Healthcare providers produce an ever-expanding collection of electronic health records and medical imaging data. Storing such a high volume of data can be challenging, and this is compounded by long-term retention requirements. As such, healthcare providers often search for creative solutions to data storage problems.
To give you a concrete example of the challenges, consider the hospitals that I used to oversee. At the time that I worked there, the organization had a policy of keeping each patient’s medical records for 10 years after the patient’s death. Through usage tracking, it was determined that if a patient died in the hospital, their medical records were accessed on a fairly regular basis for the next couple of months. After that, the records were almost never accessed again.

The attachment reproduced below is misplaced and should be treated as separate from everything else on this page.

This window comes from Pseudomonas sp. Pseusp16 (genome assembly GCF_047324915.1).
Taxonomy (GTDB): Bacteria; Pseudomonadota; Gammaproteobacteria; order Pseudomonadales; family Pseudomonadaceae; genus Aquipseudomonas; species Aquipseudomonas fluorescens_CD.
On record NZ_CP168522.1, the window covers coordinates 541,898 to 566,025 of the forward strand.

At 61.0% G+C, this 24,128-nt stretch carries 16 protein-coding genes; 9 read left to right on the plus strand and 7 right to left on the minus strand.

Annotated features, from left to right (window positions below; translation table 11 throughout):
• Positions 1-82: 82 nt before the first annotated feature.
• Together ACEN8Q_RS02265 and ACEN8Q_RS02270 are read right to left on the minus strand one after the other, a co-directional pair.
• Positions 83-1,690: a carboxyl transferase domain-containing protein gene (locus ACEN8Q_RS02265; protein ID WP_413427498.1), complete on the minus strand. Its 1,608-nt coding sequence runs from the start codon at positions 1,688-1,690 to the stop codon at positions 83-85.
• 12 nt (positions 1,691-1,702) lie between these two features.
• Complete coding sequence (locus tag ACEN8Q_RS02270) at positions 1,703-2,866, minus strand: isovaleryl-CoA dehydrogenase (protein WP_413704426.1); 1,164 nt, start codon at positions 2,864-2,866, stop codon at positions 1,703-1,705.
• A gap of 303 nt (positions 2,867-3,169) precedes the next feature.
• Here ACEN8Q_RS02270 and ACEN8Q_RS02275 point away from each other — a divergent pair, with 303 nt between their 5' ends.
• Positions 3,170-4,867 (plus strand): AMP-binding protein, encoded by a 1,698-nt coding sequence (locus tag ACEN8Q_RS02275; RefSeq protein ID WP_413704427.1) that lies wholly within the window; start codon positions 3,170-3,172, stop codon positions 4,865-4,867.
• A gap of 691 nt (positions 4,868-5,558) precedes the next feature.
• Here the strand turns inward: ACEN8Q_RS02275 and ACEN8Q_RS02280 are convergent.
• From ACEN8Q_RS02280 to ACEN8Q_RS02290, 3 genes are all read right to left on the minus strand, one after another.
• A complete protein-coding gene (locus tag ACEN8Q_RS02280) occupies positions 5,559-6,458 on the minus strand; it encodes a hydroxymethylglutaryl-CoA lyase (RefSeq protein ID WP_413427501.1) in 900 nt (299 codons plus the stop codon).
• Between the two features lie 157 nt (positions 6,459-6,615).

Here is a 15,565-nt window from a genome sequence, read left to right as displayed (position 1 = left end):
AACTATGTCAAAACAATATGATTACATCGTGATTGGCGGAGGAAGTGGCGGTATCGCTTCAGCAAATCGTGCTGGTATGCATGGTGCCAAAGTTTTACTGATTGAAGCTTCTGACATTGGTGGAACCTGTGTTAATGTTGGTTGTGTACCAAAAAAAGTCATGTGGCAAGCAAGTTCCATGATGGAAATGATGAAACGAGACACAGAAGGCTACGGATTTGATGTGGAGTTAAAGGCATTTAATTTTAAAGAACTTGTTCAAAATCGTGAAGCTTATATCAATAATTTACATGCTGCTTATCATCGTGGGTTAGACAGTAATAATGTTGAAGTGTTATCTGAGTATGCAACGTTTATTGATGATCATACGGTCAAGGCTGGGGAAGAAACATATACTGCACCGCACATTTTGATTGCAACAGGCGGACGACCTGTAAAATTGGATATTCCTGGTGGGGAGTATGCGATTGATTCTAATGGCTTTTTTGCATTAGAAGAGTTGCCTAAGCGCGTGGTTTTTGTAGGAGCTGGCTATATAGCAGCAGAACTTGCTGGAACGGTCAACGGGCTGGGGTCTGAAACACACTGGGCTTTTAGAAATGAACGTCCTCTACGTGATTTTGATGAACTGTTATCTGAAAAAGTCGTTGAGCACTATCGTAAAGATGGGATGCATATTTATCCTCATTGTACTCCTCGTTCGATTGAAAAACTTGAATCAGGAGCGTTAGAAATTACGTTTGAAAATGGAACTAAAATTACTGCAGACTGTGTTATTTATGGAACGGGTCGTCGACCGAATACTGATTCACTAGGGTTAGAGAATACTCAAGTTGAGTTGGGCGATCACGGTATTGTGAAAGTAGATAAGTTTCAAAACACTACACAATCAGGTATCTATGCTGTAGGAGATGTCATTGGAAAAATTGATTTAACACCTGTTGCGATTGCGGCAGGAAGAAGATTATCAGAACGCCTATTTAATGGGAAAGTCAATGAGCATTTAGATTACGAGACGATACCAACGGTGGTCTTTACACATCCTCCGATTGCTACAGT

Here are some of the options I’ve seen in use by healthcare organizations:
- Storage area network (SAN)
- File server storage
- Network attached storage (NAS)
- Tape storage
- Cloud storage
- Robotic tape library
Whatever type of storage you decide to use, you will need data life-cycle management software that can automatically move data from one tier to another as the data ages. The software should also be able to automatically purge data when it is no longer needed.
About the Author
Brien Posey is a writer for EnterpriseEfficiency.com and a former CIO.